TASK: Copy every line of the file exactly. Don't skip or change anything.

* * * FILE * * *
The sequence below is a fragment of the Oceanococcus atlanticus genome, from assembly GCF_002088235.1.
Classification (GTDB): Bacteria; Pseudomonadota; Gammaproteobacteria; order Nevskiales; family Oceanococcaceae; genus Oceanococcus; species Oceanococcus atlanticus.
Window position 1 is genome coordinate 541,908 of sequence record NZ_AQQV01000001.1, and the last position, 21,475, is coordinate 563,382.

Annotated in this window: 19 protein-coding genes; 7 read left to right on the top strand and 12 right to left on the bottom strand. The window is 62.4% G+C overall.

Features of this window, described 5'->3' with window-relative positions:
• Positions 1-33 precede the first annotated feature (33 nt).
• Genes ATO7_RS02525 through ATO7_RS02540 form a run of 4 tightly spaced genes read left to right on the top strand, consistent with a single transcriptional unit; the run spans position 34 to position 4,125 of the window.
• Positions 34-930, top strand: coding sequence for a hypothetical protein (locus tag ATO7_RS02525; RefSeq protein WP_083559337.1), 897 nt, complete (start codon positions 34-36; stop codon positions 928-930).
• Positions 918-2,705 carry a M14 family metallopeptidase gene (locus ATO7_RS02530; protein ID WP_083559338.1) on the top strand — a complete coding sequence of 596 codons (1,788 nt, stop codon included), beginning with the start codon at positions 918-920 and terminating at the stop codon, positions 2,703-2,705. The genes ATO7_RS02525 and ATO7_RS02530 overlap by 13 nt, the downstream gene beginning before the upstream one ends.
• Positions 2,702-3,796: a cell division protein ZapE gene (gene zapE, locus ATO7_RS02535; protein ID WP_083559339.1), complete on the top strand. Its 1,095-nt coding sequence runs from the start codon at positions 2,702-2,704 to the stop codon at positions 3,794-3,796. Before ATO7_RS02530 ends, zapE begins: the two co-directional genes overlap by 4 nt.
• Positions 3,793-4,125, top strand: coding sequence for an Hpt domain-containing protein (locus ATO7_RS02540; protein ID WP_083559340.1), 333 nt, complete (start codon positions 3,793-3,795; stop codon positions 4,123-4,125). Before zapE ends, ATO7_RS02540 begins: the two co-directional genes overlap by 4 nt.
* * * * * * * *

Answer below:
The sequence below is a fragment of the Oceanococcus atlanticus genome, from assembly GCF_002088235.1.
Classification (GTDB): Bacteria; Pseudomonadota; Gammaproteobacteria; order Nevskiales; family Oceanococcaceae; genus Oceanococcus; species Oceanococcus atlanticus.
Window position 1 is genome coordinate 541,908 of sequence record NZ_AQQV01000001.1, and the last position, 21,475, is coordinate 563,382.

Annotated in this window: 19 protein-coding genes; 7 read left to right on the top strand and 12 right to left on the bottom strand. The window is 62.4% G+C overall.

Features of this window, described 5'->3' with window-relative positions:
• Positions 1-33 precede the first annotated feature (33 nt).
• Genes ATO7_RS02525 through ATO7_RS02540 form a run of 4 tightly spaced genes read left to right on the top strand, consistent with a single transcriptional unit; the run spans position 34 to position 4,125 of the window.
• Positions 34-930, top strand: coding sequence for a hypothetical protein (locus tag ATO7_RS02525; RefSeq protein WP_083559337.1), 897 nt, complete (start codon positions 34-36; stop codon positions 928-930).
• Positions 918-2,705 carry a M14 family metallopeptidase gene (locus ATO7_RS02530; protein ID WP_083559338.1) on the top strand — a complete coding sequence of 596 codons (1,788 nt, stop codon included), beginning with the start codon at positions 918-920 and terminating at the stop codon, positions 2,703-2,705. The genes ATO7_RS02525 and ATO7_RS02530 overlap by 13 nt, the downstream gene beginning before the upstream one ends.
• Positions 2,702-3,796: a cell division protein ZapE gene (gene zapE, locus ATO7_RS02535; protein ID WP_083559339.1), complete on the top strand. Its 1,095-nt coding sequence runs from the start codon at positions 2,702-2,704 to the stop codon at positions 3,794-3,796. Before ATO7_RS02530 ends, zapE begins: the two co-directional genes overlap by 4 nt.
• Positions 3,793-4,125, top strand: coding sequence for an Hpt domain-containing protein (locus ATO7_RS02540; protein ID WP_083559340.1), 333 nt, complete (start codon positions 3,793-3,795; stop codon positions 4,123-4,125). Before zapE ends, ATO7_RS02540 begins: the two co-directional genes overlap by 4 nt.